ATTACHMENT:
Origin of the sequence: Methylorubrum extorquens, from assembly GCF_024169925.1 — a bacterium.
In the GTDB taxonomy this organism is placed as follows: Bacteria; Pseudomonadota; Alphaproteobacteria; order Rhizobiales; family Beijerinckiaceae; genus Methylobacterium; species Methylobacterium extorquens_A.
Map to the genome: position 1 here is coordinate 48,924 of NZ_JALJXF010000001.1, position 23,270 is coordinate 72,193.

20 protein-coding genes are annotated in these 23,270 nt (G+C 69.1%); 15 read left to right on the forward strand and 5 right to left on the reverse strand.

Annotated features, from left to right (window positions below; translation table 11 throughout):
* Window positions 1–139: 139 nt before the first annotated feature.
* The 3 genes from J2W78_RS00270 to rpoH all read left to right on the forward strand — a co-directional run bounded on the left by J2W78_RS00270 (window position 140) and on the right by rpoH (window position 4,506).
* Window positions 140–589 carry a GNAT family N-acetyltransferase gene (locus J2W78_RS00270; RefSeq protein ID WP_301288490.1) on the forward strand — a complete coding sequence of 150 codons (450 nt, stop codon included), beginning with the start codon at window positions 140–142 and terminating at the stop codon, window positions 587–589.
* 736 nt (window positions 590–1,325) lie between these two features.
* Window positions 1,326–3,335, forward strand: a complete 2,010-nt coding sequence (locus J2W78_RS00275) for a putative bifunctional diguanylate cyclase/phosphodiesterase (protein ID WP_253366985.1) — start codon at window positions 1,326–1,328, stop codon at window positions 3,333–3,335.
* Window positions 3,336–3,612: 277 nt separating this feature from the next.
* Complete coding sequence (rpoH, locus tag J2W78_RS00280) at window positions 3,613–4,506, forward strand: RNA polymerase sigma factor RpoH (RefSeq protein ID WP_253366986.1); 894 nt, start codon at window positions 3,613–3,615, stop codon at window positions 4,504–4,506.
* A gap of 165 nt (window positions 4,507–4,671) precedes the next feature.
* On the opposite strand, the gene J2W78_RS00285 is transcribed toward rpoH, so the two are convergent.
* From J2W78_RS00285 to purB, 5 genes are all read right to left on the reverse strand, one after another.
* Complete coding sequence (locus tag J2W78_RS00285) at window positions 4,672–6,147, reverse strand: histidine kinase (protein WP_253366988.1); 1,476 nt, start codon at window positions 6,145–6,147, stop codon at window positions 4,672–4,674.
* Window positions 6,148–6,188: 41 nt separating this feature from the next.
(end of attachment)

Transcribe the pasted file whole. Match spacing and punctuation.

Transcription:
Origin of the sequence: Methylorubrum extorquens, from assembly GCF_024169925.1 — a bacterium.
In the GTDB taxonomy this organism is placed as follows: Bacteria; Pseudomonadota; Alphaproteobacteria; order Rhizobiales; family Beijerinckiaceae; genus Methylobacterium; species Methylobacterium extorquens_A.
Map to the genome: position 1 here is coordinate 48,924 of NZ_JALJXF010000001.1, position 23,270 is coordinate 72,193.

20 protein-coding genes are annotated in these 23,270 nt (G+C 69.1%); 15 read left to right on the forward strand and 5 right to left on the reverse strand.

Annotated features, from left to right (window positions below; translation table 11 throughout):
* Window positions 1–139: 139 nt before the first annotated feature.
* The 3 genes from J2W78_RS00270 to rpoH all read left to right on the forward strand — a co-directional run bounded on the left by J2W78_RS00270 (window position 140) and on the right by rpoH (window position 4,506).
* Window positions 140–589 carry a GNAT family N-acetyltransferase gene (locus J2W78_RS00270; RefSeq protein ID WP_301288490.1) on the forward strand — a complete coding sequence of 150 codons (450 nt, stop codon included), beginning with the start codon at window positions 140–142 and terminating at the stop codon, window positions 587–589.
* 736 nt (window positions 590–1,325) lie between these two features.
* Window positions 1,326–3,335, forward strand: a complete 2,010-nt coding sequence (locus J2W78_RS00275) for a putative bifunctional diguanylate cyclase/phosphodiesterase (protein ID WP_253366985.1) — start codon at window positions 1,326–1,328, stop codon at window positions 3,333–3,335.
* Window positions 3,336–3,612: 277 nt separating this feature from the next.
* Complete coding sequence (rpoH, locus tag J2W78_RS00280) at window positions 3,613–4,506, forward strand: RNA polymerase sigma factor RpoH (RefSeq protein ID WP_253366986.1); 894 nt, start codon at window positions 3,613–3,615, stop codon at window positions 4,504–4,506.
* A gap of 165 nt (window positions 4,507–4,671) precedes the next feature.
* On the opposite strand, the gene J2W78_RS00285 is transcribed toward rpoH, so the two are convergent.
* From J2W78_RS00285 to purB, 5 genes are all read right to left on the reverse strand, one after another.
* Complete coding sequence (locus tag J2W78_RS00285) at window positions 4,672–6,147, reverse strand: histidine kinase (protein WP_253366988.1); 1,476 nt, start codon at window positions 6,145–6,147, stop codon at window positions 4,672–4,674.
* Window positions 6,148–6,188: 41 nt separating this feature from the next.